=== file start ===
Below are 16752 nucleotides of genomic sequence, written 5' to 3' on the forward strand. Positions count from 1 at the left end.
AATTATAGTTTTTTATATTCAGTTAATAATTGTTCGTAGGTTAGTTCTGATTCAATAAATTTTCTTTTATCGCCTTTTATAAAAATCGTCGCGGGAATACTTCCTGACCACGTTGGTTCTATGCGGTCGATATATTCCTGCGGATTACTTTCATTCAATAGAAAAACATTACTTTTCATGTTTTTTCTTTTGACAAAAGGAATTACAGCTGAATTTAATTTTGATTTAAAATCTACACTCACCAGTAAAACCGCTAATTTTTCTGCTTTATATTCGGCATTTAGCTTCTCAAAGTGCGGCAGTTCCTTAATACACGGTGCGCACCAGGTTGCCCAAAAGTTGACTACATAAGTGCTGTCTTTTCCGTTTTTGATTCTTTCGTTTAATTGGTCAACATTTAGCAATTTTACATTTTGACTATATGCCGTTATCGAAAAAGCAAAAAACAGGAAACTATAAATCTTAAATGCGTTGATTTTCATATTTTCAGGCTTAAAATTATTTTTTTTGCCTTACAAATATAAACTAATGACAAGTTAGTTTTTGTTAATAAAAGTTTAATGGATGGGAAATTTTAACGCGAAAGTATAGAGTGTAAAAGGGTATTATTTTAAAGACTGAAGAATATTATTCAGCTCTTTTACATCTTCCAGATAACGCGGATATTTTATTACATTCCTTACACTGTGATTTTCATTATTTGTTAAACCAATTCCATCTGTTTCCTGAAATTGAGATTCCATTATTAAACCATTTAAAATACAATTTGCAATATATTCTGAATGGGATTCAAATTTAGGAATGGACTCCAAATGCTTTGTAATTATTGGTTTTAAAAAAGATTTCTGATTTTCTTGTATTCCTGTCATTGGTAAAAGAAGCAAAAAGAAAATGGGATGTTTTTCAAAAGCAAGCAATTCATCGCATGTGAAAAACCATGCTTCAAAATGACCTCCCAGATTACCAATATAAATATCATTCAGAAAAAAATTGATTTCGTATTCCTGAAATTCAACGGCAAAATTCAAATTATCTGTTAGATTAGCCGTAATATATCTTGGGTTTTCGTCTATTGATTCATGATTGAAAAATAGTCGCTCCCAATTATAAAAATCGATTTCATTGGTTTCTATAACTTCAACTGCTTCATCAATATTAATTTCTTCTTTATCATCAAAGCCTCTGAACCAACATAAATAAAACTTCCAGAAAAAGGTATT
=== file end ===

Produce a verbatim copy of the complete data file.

Below are 16752 nucleotides of genomic sequence, written 5' to 3' on the forward strand. Positions count from 1 at the left end.
AATTATAGTTTTTTATATTCAGTTAATAATTGTTCGTAGGTTAGTTCTGATTCAATAAATTTTCTTTTATCGCCTTTTATAAAAATCGTCGCGGGAATACTTCCTGACCACGTTGGTTCTATGCGGTCGATATATTCCTGCGGATTACTTTCATTCAATAGAAAAACATTACTTTTCATGTTTTTTCTTTTGACAAAAGGAATTACAGCTGAATTTAATTTTGATTTAAAATCTACACTCACCAGTAAAACCGCTAATTTTTCTGCTTTATATTCGGCATTTAGCTTCTCAAAGTGCGGCAGTTCCTTAATACACGGTGCGCACCAGGTTGCCCAAAAGTTGACTACATAAGTGCTGTCTTTTCCGTTTTTGATTCTTTCGTTTAATTGGTCAACATTTAGCAATTTTACATTTTGACTATATGCCGTTATCGAAAAAGCAAAAAACAGGAAACTATAAATCTTAAATGCGTTGATTTTCATATTTTCAGGCTTAAAATTATTTTTTTTGCCTTACAAATATAAACTAATGACAAGTTAGTTTTTGTTAATAAAAGTTTAATGGATGGGAAATTTTAACGCGAAAGTATAGAGTGTAAAAGGGTATTATTTTAAAGACTGAAGAATATTATTCAGCTCTTTTACATCTTCCAGATAACGCGGATATTTTATTACATTCCTTACACTGTGATTTTCATTATTTGTTAAACCAATTCCATCTGTTTCCTGAAATTGAGATTCCATTATTAAACCATTTAAAATACAATTTGCAATATATTCTGAATGGGATTCAAATTTAGGAATGGACTCCAAATGCTTTGTAATTATTGGTTTTAAAAAAGATTTCTGATTTTCTTGTATTCCTGTCATTGGTAAAAGAAGCAAAAAGAAAATGGGATGTTTTTCAAAAGCAAGCAATTCATCGCATGTGAAAAACCATGCTTCAAAATGACCTCCCAGATTACCAATATAAATATCATTCAGAAAAAAATTGATTTCGTATTCCTGAAATTCAACGGCAAAATTCAAATTATCTGTTAGATTAGCCGTAATATATCTTGGGTTTTCGTCTATTGATTCATGATTGAAAAATAGTCGCTCCCAATTATAAAAATCGATTTCATTGGTTTCTATAACTTCAACTGCTTCATCAATATTAATTTCTTCTTTATCATCAAAGCCTCTGAACCAACATAAATAAAACTTCCAGAAAAAGGTATT